Fonticulus Fides

Thursday, September 29, 2005

My interview with our Bishop...

Well, it's taken some time to process the whole experience, because I wanted to blog about the interview, but not about the topic of the story I was assigned to write.

Not that it wasn't an interesting topic -- I interviewed Bishop Fabian W. Bruskewitz of the Diocese of Lincoln about the Vatican-ordered Apostolic Visitation of Seminaries and Houses of Priestly Formation. It's the most "dicey" topic I've been givin in my four months with the paper, and I guess that means that Fr. B trusts me to handle such issues appropriately. The story should be published and distributed today/tomorrow, and if anybody is interested, I'll post the text here.

But what I really wanted to blog about is something that I haven't quite been able to put into words.

In the first place, regardless of what you impressions you may have gathered from the media at large, Bishop Bruskewitz is a very personable man. He is from Wisconsin, where my brother and his wife live, where I myself lived for a short time, and the Bishop has a very Wisconsin-way of conversing with you. He is a straight-forward, amiable, look-you-in-the-eye, thoughtful and intelligent conversationalist. He has a killer vocabulary and the extent of his education and knowledge is evident, but his phrasing is so accessible, he never makes you feel inferior.

What really struck me about the Bishop, though, was that there was something intrinsically different about his personality. It took me some time to realize what it is: obedience. Bishop Bruskewitz is a man who is completely obedient to Christ, to the Church and to the Pope. Which is what he should be, of course, but it's just not something you run into every day. Most people in the U.S. -- okay, at least here in the Plains and in the Midwest, where I grew up -- are "self-made." They pride themselves on their independence, their way of making decisions that suit themselves, their families, their careers best. Most people practice self-actualization, not obedience. So there is something "old-world" or maybe "other worldly" about Bishop Bruskewitz.

He's the first Bishop I have ever met, so I don't know if he's just like all the other bishops or different in some way. He is in no way prideful or superior, even with his position as Bishop. If I asked a question that he didn't have an answer for, he simply said "I have no idea."

And speaking of that, he's going into the two Apostolic Visitations that he is chairing with a completely open mind. He doesn't know what he will find at the two seminaries. He won't speculate. He will operate on the Instrumentum Laboris drafted by the Vatican to guide the visitation program, down to the letter. He and his committe will draft their report without discussing it with anybody else (as ordered by the Holy See), ship it to the Vatican and let the Congregation for Catholic Education do what it must.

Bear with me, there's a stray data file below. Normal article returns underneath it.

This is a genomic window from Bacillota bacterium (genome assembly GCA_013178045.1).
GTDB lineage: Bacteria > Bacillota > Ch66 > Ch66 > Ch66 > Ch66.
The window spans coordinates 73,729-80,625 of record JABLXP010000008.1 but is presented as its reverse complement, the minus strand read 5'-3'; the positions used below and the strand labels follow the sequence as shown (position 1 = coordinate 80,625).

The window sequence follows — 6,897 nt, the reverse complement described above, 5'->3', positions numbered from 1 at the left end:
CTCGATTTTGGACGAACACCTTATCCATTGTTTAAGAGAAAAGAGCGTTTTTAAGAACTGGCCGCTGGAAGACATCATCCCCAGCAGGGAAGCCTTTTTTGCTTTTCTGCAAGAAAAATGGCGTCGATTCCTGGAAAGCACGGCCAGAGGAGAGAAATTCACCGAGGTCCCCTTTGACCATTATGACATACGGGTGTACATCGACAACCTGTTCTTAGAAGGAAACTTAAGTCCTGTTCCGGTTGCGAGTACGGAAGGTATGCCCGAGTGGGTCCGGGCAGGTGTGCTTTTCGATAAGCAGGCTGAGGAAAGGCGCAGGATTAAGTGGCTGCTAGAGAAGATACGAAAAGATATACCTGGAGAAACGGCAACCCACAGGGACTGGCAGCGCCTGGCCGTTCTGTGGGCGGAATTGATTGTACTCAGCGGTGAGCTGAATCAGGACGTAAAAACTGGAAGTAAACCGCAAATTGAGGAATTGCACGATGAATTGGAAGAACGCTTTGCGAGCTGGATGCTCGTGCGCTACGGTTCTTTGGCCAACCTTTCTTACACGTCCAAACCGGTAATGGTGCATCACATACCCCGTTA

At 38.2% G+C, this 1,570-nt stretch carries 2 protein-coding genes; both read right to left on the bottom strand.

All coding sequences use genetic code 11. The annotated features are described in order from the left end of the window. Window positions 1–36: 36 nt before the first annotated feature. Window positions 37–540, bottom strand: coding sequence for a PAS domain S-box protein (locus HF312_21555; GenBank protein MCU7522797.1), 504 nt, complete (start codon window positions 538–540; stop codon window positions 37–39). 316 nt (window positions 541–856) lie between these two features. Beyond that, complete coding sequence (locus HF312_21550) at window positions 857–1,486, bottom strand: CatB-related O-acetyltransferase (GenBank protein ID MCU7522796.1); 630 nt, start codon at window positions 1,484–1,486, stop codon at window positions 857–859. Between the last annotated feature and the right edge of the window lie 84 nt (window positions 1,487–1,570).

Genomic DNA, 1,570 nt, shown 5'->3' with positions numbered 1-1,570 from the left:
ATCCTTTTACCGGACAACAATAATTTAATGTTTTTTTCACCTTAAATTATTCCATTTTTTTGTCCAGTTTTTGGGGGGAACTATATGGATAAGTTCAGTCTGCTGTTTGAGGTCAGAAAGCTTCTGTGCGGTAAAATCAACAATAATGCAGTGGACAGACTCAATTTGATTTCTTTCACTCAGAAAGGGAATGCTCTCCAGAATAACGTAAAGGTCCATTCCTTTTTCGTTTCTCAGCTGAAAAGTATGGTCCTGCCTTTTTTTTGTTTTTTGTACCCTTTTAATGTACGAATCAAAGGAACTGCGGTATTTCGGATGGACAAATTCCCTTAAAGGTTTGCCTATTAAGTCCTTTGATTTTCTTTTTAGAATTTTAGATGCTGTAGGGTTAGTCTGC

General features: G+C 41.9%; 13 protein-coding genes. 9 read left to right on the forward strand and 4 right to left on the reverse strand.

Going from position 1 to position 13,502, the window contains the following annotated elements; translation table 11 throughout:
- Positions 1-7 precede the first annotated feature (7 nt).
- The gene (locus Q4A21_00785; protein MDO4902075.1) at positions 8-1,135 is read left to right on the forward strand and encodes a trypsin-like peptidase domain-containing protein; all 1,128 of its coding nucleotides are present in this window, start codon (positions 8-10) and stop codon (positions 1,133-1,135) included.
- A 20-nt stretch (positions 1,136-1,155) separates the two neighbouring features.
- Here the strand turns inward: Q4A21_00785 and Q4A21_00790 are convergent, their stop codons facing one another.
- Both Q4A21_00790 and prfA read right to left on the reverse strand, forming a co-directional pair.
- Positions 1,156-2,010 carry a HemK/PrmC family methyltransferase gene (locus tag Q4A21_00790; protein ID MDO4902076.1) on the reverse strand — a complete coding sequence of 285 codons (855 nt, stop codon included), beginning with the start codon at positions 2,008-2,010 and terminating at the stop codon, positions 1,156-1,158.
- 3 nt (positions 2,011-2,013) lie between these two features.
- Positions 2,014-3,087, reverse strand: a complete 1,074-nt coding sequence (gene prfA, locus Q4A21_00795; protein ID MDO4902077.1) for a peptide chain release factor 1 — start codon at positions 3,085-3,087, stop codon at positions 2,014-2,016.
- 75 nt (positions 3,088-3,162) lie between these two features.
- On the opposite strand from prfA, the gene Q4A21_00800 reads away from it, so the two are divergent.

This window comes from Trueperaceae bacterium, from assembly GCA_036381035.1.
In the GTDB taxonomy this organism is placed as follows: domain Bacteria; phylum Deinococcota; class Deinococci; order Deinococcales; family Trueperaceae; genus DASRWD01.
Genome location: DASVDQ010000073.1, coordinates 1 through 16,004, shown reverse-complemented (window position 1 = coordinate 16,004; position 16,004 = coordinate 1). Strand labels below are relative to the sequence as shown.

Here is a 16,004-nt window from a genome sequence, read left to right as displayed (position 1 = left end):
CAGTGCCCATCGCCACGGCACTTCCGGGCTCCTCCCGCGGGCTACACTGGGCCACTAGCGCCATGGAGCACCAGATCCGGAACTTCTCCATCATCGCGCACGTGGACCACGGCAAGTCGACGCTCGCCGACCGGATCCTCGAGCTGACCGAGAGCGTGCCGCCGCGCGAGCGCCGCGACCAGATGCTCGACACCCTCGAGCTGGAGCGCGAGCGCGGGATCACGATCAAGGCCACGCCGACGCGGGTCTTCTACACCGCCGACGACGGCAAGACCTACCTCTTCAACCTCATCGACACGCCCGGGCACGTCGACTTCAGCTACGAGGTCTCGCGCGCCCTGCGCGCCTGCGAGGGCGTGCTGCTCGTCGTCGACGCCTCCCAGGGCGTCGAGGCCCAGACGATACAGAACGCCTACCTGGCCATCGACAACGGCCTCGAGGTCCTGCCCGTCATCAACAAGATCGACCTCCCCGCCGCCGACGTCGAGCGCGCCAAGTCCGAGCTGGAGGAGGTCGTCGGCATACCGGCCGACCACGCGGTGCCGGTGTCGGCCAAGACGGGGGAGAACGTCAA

Although, if I may hazard a guess, once all the visits are made, and all the reports filed, processed and responded to, and once the general statement regarding the state of U.S. seminaries and houses of priestly formation is issued by the Vatican, I believe Bishop Bruskewtiz can be counted on for commentary.


P.S. I carefully avoided calling him "Your Excellency," because I was nervous enough that I was afraid I'd get tongue-tied and it would come out in some comical error. I also avoided saying, "Your Grace" -- which I was confident I could pronouce correctly -- because it seemed...well, too European. He didn't seem to expect either address and was perfectly comfortable with me asking questions like, "Why do you think you were selected by the Holy See for this role?"

His answer to that was, "I have no idea...except for the fact that I am something of a 'known quantity' because I worked for the Congregation of Catholic Education for many years and I am blessed to have had a long friendship with Pope Benedict XVI."


  • I wish that I could have been a fly on the wall for that interview!

    By Blogger alicia, at 12:59 PM  

  • I wish you could have just been sitting next to me, Alicia.

    By Blogger Sparki, at 3:16 PM  

  • Congratulations, Sparki, sounds like it went great!

    Our bishop seems similar, though I have less experience with him than you, haven't even really met him myself. He seems like someone you could imagine being a married father and grandfather -- which is probably a good quality in a priest/bishop since they are spiritual fathers (though I wouldn't want to suggest that anyone who seems more... like a mystic or something can't be a great priest.)

    By Anonymous ro, at 2:04 AM  

  • less experience with him than you have with yours I meant

    By Anonymous Anonymous, at 2:04 AM  

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    By Blogger Jim Naka, at 10:13 PM  

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